of several others.
Project Management System
The extent of a formal project control
environment is largely a decision taken by the
project management, in light of organisational
policies and practice, type/size of project, and
to some extent, project leadership style.
Observations by the author revealed the
application of ‘lite’ systems (e.g. MS Project
running on a single machine), various tailored
project management systems (in some
instances designed to align with published ISO
Standard type quality systems), and large
corporate management information systems
(MIS) such as MRP and SAP. Findings from
this meta-study show that, although the project
control environment must be well matched to
the task in terms of complexity, culture, and
maintenance, no one system or product stood
out. The key point is that a system of some
type must be in place.
The importance of standardisation in
projects is highlighted by Milosevic &
Patanakul (2005) in their survey of project
managers who collectively concluded that
“having standardized project management
tools helps with project success, more punctual
schedules, more satisfied customers, better
cost-effectiveness, and higher quality
accomplishments.” An empirical analysis of
the relationship between project planning and
project success by Dvir et al., (2003)
concluded that “A minimum level of planning
tools and procedure use is also important but
what kind of tools is of no importance.” A very
frank report from the Gemini telescope
Lessons Learned Workshop (National
Research Council Canada, 1999) contains at
least five quotations from team members
lamenting the lack of, or lateness, of effective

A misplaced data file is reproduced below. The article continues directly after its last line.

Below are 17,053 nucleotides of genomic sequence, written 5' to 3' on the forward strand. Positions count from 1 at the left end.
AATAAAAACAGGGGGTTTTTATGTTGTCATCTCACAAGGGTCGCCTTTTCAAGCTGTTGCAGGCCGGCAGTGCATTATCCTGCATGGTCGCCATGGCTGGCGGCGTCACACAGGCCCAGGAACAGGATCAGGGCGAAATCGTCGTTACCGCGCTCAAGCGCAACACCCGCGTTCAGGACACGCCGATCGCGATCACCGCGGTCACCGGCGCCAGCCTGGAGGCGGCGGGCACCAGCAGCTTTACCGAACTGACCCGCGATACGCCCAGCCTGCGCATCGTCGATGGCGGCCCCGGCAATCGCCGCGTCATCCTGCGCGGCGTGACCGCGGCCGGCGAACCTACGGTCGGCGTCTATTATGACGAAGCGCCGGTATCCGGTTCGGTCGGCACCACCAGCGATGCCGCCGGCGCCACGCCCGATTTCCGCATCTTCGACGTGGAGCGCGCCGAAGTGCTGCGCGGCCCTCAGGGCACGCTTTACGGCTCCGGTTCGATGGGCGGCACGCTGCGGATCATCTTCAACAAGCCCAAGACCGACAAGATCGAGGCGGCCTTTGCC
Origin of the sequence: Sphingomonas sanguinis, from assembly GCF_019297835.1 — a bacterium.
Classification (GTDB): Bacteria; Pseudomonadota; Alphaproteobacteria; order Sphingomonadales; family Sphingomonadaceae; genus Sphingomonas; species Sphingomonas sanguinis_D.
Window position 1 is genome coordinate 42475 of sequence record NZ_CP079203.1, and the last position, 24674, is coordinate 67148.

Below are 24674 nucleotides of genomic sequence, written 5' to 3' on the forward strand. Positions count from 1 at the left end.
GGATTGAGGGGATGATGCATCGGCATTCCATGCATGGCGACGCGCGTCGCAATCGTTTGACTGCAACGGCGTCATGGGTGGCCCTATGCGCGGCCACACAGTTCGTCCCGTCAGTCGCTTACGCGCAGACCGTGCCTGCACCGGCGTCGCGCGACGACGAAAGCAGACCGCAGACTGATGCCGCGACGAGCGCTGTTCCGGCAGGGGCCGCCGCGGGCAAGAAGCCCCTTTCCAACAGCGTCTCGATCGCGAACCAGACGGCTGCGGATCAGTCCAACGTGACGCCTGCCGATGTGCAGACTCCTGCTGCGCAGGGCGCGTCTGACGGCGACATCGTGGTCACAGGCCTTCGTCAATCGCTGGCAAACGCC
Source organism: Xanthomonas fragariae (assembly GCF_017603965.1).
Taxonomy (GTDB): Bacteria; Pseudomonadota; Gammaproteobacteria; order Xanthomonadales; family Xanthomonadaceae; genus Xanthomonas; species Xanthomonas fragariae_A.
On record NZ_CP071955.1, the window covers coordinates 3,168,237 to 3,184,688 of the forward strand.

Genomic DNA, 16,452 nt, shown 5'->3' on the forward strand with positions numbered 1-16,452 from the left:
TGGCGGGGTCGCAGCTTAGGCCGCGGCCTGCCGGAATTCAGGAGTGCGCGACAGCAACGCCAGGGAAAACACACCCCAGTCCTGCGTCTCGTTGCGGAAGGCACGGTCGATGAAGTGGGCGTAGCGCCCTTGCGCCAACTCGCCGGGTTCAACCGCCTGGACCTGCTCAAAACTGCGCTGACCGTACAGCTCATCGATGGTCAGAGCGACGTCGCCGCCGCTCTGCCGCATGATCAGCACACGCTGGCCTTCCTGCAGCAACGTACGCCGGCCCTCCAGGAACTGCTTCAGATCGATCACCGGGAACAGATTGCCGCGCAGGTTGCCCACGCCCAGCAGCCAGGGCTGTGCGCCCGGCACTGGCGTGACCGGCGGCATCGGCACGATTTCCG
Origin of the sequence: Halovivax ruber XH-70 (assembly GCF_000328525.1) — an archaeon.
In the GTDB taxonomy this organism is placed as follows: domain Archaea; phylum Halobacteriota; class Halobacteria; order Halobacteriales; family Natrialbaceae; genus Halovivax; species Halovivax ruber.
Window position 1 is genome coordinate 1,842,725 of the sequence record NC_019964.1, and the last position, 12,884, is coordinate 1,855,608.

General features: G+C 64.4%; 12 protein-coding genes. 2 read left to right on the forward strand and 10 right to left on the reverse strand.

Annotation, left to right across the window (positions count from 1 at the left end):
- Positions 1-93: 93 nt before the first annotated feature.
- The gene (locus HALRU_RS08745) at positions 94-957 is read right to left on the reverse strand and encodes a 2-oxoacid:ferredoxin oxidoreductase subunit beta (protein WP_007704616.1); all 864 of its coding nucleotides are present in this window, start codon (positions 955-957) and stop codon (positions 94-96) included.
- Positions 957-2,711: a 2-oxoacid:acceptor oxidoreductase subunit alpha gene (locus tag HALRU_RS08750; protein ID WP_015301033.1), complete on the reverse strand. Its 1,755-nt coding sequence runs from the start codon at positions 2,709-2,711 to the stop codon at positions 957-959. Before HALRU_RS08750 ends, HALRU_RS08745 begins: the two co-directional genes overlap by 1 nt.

project management control.
Atkinson et al., (2006) supports
project tools but with a caution, “tools and
techniques…are very useful in the right place.
However they [can bring] a focus on
operations…with consequent lack of attention
to strategic issues”. Erno-Kjolhede (2000) also
qualifies in remarks about project management
theory applied to research projects when
writing “project management tools for
scheduling and planning are helpful in
research projects – but also potentially
misleading. Thus they should be used as
flexible tools that are continuously adjusted to
fit current project reality. They should not be
regarded as a blueprint for the research
Ninin & Vanden Eynden (1997)
investigated the application of project based
management for high-tech activities at CERN,
referencing a 1997 inquiry showing that 100%
of staff involved supported the concept. They
concluded that “project-based management
has been experienced recently for several
controls projects and has proven its success
from the human, organisational and
managerial points of view.”
Project Mission, Definition & Goal
Pinto & Slevin (1989) in their compelling
report containing 10 critical project success
factors posit that the project mission, while
apparently obvious, is the most important
factor across all project phases and argue that
if forgotten or unclear, the project will likely
fail. Clearly the early stakeholders must not
only know and agree the purpose of the
project, but also ensure that it is defined in the
form of a documented and socialised scope
containing technical objectives and goals,
supported if appropriate by a business case.
Hartman & Ashrafi (2004) in their
paper on SMART project planning recommend
the establishment and agreement of success
criteria at the outset, claiming this to be the
single most important contributor to project
success. Similarly, in ‘Taming Giant Projects’
Grün (2004) argues that goal formulation is
one of four success factors that (inter alia)
influences the causes of [project] failure.
Not all large high-tech projects
(except perhaps IT) are able to have their